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Liberal Democrat election pledges on health and the NHS

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What has the Liberal Democrat Party pledged about the NHS ahead of the general election?

What are the key pledges made so far by this party on health and the NHS?

Nursing Times has analysed the pre-election speeches and policy announcements of the main parties ahead of the election on 7 May.

Read below to find out what the Liberal Democrats have said about health and the NHS, and then compare it with the other parties in the special election section of our website.


What key pledges have grabbed the headlines?

The Liberal Democrats were the first party to publically commit to the full £8bn investment required to help plug a projected funding gap in the NHS over the next five years.

The party has also committed to achieving equality for mental health within the NHS and to push the integration of health and social care services, in line with the long-term goals of Norman Lamb, the party’s representative in the Department of Health.


What has the party promised on workforce issues?

Speaking a recent event, care minister Mr Lamb committed to set up a fundamental review of nursing establishment, including the care sector.

The NHS workforce should also be given more control over the way services are provided to both make them feel more valued and improve care, with everyday staff on the board of each foundation trust, he said.


What has the party promised on integration?

Restating a long-term ambition, Mr Lamb said at a hustings event last month that he wanted to see “joined up” care provision based around the needs of patients, with more of a focus on prevention in the future and increasing numbers of patients treated in their homes.

The care minister promised he would establish a “department for health and care” in London, with local health and social care budgets pooled by 2018 to move towards a single budget overall.


What has the party promised on mental health services?

The Liberal Democrats have pledged further investment of more than £2bn in mental health if they were to win the general election.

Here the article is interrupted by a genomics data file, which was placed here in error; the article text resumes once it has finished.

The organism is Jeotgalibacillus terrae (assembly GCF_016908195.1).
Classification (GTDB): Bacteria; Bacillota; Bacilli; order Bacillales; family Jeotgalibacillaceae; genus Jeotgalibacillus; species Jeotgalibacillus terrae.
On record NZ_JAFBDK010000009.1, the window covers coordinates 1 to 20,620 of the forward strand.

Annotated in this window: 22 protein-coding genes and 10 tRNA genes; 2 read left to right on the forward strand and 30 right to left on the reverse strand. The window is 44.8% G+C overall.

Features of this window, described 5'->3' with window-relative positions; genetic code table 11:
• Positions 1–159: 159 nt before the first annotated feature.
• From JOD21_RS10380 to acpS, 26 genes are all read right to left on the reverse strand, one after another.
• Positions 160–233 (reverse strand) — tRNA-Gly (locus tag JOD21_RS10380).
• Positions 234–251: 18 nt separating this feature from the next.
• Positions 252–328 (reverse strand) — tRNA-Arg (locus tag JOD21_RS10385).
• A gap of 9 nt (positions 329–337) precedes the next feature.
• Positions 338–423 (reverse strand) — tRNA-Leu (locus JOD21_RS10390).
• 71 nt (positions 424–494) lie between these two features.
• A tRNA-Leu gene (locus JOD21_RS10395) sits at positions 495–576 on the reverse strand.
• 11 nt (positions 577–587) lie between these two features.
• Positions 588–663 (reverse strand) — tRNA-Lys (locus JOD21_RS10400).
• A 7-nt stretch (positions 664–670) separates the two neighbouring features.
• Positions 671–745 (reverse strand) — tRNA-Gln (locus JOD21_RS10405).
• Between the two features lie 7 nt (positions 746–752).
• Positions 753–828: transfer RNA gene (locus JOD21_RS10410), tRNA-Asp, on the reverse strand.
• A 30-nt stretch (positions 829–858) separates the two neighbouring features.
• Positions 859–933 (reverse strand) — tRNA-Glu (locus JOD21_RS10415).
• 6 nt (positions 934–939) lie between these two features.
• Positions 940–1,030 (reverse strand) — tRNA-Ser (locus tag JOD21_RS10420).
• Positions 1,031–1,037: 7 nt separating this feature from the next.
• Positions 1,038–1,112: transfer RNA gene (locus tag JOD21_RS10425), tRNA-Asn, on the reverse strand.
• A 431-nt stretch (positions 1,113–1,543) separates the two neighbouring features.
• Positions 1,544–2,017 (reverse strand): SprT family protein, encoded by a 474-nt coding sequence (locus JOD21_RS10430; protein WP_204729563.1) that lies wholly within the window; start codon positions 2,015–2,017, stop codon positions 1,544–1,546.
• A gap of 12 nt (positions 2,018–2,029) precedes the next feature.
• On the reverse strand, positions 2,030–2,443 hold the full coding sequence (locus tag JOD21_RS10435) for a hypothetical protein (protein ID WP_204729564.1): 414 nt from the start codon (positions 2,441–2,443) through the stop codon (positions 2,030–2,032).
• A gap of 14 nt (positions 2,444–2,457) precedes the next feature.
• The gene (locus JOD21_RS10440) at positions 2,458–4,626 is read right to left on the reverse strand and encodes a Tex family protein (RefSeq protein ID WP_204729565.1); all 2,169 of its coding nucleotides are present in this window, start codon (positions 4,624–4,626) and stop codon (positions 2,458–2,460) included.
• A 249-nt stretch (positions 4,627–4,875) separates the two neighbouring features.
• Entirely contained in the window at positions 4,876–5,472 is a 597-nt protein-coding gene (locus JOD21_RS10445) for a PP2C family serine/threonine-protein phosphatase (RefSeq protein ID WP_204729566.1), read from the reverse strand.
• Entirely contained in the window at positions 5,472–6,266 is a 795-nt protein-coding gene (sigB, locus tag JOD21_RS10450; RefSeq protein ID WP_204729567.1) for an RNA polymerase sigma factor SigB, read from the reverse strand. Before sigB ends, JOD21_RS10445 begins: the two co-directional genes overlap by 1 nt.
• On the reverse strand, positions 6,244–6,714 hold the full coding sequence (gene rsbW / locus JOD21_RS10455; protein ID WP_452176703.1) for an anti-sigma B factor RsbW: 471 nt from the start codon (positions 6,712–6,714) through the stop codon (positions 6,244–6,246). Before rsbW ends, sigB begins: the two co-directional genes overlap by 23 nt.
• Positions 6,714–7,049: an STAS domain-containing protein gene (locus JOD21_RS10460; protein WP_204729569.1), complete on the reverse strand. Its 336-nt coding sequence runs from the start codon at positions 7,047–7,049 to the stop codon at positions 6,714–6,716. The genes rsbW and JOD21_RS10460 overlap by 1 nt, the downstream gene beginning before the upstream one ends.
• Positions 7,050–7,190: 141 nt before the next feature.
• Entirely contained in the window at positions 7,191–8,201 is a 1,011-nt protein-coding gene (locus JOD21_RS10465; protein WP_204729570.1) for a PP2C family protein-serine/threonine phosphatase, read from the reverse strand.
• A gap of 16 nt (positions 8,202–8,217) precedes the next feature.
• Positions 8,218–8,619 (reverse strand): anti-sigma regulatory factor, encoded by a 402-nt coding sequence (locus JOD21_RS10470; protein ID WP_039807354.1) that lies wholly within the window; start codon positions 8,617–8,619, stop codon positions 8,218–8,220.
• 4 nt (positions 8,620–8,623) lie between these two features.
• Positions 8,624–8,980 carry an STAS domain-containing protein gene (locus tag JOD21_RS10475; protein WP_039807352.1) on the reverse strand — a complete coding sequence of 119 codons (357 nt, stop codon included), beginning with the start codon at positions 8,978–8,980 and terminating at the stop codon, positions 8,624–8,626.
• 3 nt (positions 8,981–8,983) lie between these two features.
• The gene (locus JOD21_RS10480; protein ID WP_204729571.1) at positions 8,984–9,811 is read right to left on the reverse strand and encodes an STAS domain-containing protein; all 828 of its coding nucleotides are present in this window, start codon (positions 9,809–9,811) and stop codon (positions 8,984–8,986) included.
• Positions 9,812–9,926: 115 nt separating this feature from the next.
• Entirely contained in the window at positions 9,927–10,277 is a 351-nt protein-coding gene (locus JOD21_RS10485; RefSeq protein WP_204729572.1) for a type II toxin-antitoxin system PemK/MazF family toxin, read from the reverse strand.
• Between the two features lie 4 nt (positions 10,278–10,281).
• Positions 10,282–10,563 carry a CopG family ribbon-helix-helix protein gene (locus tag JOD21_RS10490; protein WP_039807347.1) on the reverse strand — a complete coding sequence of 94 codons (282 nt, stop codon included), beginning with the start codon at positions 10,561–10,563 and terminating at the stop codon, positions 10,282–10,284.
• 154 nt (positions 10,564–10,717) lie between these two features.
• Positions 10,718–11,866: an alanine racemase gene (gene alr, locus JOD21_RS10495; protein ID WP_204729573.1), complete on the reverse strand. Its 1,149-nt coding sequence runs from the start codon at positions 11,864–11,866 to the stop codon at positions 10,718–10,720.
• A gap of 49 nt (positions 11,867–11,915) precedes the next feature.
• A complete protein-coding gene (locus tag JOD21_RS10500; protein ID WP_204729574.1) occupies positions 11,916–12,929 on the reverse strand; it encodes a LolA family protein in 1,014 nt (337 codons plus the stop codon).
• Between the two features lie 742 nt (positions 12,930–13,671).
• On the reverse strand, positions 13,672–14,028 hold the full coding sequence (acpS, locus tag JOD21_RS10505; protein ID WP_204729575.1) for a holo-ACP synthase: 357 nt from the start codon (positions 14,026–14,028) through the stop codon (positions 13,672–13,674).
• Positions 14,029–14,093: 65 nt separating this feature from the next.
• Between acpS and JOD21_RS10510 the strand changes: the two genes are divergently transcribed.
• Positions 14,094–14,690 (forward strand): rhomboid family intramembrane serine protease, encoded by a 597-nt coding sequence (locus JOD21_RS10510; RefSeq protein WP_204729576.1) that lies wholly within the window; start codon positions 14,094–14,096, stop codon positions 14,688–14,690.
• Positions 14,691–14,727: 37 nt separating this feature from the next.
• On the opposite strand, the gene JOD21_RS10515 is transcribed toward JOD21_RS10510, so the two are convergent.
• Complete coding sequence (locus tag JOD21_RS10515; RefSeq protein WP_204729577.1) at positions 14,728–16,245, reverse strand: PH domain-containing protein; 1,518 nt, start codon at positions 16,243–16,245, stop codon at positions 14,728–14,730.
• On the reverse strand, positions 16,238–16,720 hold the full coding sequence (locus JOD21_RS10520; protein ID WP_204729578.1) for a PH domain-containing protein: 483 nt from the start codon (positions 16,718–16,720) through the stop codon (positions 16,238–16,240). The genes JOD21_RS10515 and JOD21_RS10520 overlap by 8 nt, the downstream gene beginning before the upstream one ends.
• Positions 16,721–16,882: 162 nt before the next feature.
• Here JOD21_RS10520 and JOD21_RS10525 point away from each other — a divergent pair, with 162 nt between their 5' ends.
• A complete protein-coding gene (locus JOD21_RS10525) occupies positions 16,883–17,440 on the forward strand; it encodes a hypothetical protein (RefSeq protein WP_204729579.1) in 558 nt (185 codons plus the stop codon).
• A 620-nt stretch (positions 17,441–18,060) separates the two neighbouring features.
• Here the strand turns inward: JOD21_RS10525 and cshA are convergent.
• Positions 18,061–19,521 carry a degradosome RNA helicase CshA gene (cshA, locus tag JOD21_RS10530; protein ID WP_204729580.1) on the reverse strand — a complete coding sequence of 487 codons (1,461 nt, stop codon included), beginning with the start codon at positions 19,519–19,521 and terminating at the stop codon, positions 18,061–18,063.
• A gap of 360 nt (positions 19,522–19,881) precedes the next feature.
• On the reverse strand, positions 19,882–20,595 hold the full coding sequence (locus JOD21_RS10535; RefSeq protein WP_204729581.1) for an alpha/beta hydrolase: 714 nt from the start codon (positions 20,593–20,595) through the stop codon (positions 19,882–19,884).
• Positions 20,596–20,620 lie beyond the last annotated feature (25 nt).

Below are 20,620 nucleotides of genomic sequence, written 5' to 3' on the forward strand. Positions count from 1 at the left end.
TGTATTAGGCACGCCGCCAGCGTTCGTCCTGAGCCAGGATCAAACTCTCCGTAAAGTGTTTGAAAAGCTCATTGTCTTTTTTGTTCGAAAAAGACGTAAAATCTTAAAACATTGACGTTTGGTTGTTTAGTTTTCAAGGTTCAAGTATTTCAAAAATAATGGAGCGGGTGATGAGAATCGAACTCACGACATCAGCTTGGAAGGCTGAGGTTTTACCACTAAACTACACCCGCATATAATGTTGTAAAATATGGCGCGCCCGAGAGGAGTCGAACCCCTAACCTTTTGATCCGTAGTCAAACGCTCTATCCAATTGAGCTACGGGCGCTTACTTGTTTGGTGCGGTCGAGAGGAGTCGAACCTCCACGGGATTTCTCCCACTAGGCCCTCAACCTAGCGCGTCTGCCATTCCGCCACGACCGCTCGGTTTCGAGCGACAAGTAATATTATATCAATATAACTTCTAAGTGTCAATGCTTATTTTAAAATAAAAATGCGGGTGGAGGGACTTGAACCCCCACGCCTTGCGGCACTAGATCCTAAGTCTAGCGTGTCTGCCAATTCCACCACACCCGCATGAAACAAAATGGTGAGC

Launching its “manifesto for the mind” in March, the party said it planned to put an extra annual £250m towards mental health in 2016-17 and 2017-18, which would increase to £500m more per year for the following three years.

It would be on top of the extra £1.25bn for children’s mental health over the next five years that was announced as part of the Coalition government’s budget earlier last month.


What has the party pledged to do for NHS finances?

The Liberal Democrats were the first party to commit to meeting the £8bn funding requirement by 2020 that was outlined in the autumn by health service leaders in the NHS Five-Year Forward View.

The party made the pledge back in January and has repeated it, but has not yet accounted for where all of the money will be sourced.

The pot includes the £2bn announced in December’s autumn statement, much of which was funded via underspending in other departments and reallocations of existing DH cash into the NHS commissioning budget.This will be topped up with an extra £1bn from 2016-17 onwards.

However, the party has not explained where the remaining £5bn will come from. Leader Nick Clegg has indicated the outstanding balance would depend on the budget deficit having been eliminated by 2017-18, and the economy growing.

Royal College of Nursing

Care minister Norman Lamb speaking at the RCN hustings event

  • This page will be updated during the election campaign, as more policies are announced



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